Free TV licence for over 75s: BBC fee protest hits 500,000
16 June 2019 13:09
The BBC's decision last week to axe free TV licences for many over-75s was met with howls of protest across the nation. It led to our sister paper, the Daily Express, launching a crusade for the BBC to reverse the decision. The campaign was backed by Dame Esther Rantzen, 78, who argued TV is a "necessity not a luxury" for many lonely OAPs. Former Strictly judge Len Goodman, 75, former Monty Python star Sir Michael Palin, 76, and ex-Blue Peter editor Biddy Baxter, 86, also backed this campaign.
By Friday more than 32,000 readers had signed a coupon in the paper and delivered to the BBC's headquarters in London.Now 503,250 have signed the online petition Switched Off: Save Free TV For Older People, hosted on Age UK's website and calling on the Government to take back responsibility. And more than 162,000 have signed another petition on Parliament's website calling for a debate.Currently 3.7 million elderly viewers receive a free TV licence worth £154.50 a year. But from 2020 the BBC will means-test free TV licences as part of the licence fee settlement in 2015. Only 1.5 million who are claim ing Pension Credit - available to single pensioners who are on less than £167.25 a week or couples on £255.25 - will be eligible. But 650,000 poor pensioners will miss out as they do not claim it. The BBC argued that axing free licences will save it a fifth of its budget while funding them for all over-75s affects programme quality.But the amount it pays its stars has been criticised, with Match Of The Day host Gary Lineker pocketing up to £1.8million, Radio 2 DJ Steve Wright up to £560,000, newsreader Huw Edwards £530,000 and Claudia Winkleman up to £380,000 last year.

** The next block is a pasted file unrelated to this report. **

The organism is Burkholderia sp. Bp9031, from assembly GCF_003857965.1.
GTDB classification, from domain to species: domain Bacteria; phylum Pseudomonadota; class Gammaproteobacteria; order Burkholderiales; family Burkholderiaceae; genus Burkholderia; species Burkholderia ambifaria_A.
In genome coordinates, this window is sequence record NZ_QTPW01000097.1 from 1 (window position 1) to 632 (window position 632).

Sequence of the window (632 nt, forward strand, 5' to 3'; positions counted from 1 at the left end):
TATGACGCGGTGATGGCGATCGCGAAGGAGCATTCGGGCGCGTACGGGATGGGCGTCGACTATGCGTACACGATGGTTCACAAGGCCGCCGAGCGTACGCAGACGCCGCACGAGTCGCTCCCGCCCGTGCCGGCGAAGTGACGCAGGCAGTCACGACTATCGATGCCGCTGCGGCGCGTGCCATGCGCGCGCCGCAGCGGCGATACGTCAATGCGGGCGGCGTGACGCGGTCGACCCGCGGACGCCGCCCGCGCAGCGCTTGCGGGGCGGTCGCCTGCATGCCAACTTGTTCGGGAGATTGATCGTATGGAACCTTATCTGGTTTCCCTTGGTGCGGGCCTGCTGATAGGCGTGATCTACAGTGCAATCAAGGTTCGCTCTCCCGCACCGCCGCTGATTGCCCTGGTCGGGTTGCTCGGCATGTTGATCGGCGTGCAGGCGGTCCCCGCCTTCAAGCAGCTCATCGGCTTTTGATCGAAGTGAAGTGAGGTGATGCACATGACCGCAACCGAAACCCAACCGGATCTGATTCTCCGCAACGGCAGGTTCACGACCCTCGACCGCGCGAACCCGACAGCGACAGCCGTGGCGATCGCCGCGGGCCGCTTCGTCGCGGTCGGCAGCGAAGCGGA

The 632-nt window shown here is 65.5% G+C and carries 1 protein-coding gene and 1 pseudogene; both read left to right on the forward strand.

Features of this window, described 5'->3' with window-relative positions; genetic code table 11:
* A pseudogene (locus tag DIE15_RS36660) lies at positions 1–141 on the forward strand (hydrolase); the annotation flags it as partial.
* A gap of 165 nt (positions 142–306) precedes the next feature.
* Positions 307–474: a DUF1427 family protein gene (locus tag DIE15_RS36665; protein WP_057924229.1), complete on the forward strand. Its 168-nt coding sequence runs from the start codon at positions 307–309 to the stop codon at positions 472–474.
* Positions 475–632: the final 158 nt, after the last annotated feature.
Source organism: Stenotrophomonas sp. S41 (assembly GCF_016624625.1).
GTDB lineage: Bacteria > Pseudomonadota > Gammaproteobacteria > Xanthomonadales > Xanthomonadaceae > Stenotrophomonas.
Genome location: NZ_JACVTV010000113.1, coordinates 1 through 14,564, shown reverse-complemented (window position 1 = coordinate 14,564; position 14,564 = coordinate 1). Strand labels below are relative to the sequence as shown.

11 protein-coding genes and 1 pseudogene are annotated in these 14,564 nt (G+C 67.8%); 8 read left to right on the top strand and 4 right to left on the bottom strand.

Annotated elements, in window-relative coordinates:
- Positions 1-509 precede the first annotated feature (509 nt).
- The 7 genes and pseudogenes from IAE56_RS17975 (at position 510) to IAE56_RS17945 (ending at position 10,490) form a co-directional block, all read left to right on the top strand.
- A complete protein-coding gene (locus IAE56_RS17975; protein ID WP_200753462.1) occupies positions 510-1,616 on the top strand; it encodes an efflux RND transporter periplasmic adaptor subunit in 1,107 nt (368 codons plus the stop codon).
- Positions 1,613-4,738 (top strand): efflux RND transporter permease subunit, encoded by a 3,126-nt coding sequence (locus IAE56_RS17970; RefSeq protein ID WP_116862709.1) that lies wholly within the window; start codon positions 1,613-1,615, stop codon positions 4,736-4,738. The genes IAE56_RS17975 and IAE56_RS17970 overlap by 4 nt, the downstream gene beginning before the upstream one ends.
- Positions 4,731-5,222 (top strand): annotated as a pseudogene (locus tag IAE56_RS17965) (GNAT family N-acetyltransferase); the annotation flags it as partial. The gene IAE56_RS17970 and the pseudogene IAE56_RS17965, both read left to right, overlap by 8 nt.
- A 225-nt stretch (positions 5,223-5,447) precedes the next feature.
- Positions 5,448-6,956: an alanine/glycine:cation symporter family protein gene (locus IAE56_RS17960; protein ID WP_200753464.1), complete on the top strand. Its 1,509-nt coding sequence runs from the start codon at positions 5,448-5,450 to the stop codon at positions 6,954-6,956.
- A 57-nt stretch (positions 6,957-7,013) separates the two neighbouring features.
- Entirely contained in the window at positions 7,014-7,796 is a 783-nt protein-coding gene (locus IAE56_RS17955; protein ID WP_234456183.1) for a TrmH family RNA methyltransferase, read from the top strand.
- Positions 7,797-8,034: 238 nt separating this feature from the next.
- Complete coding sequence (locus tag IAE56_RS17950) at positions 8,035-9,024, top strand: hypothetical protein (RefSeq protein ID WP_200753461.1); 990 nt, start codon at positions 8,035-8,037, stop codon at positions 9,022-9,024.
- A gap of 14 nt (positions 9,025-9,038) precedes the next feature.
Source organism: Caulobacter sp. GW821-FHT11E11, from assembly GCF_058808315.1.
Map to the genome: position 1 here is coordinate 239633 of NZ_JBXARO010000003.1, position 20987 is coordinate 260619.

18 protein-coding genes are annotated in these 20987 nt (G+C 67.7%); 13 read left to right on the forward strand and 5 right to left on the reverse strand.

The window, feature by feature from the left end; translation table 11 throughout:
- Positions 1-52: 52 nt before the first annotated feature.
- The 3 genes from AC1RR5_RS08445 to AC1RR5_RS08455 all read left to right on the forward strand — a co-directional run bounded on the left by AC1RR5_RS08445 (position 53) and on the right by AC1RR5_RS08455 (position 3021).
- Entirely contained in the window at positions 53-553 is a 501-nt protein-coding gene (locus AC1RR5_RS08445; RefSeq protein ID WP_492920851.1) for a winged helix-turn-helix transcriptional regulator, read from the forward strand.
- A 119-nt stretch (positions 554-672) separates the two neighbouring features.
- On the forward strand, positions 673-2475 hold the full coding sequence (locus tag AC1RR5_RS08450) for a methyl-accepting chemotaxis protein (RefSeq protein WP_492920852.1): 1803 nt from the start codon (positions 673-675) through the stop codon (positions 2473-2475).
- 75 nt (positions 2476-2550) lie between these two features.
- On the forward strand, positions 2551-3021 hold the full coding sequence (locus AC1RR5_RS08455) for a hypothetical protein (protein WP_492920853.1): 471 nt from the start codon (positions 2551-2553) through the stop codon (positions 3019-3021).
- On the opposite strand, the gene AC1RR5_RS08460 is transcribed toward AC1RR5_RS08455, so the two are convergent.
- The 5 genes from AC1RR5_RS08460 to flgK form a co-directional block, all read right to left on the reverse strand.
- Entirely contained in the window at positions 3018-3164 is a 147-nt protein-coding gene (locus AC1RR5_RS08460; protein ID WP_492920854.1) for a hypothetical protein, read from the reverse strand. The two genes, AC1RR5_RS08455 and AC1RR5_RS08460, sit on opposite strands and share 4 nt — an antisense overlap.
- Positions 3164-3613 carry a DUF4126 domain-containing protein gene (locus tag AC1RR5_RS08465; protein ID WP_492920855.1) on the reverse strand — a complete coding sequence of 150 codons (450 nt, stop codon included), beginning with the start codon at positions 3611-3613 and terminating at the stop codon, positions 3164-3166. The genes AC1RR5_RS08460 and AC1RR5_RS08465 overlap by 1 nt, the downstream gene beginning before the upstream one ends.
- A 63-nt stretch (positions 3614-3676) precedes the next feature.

In response to the outcry, Ben Fogle, 45, pledged to give his salary from his BBC One series Animal Park to Age UK, which is campaign ing against the changes. The Age UK petition argues "for over a million of our oldest citizens TV is their constant companion and window on the world."Charity director Caroline Abrahams said the number of signatures "demonstrates the strength of pub lic feeling about the unfairness" of the decision, adding the blame for the move lies with the Government.She said: "If the Government wants to change it then let's have a proper public discussion about it, not the shabby behind-closed-doors deal which has led us to the mess we are in now. That's the least older people deserve."She added the aim was to raise 650,000 signatures, representing those OAPS who don't claim pension credit, two in five of all those eligible. She said: "As a result the Government pockets £3.5billion a year - a sum that would fund a free TV licence for every 75-year old more than four times over."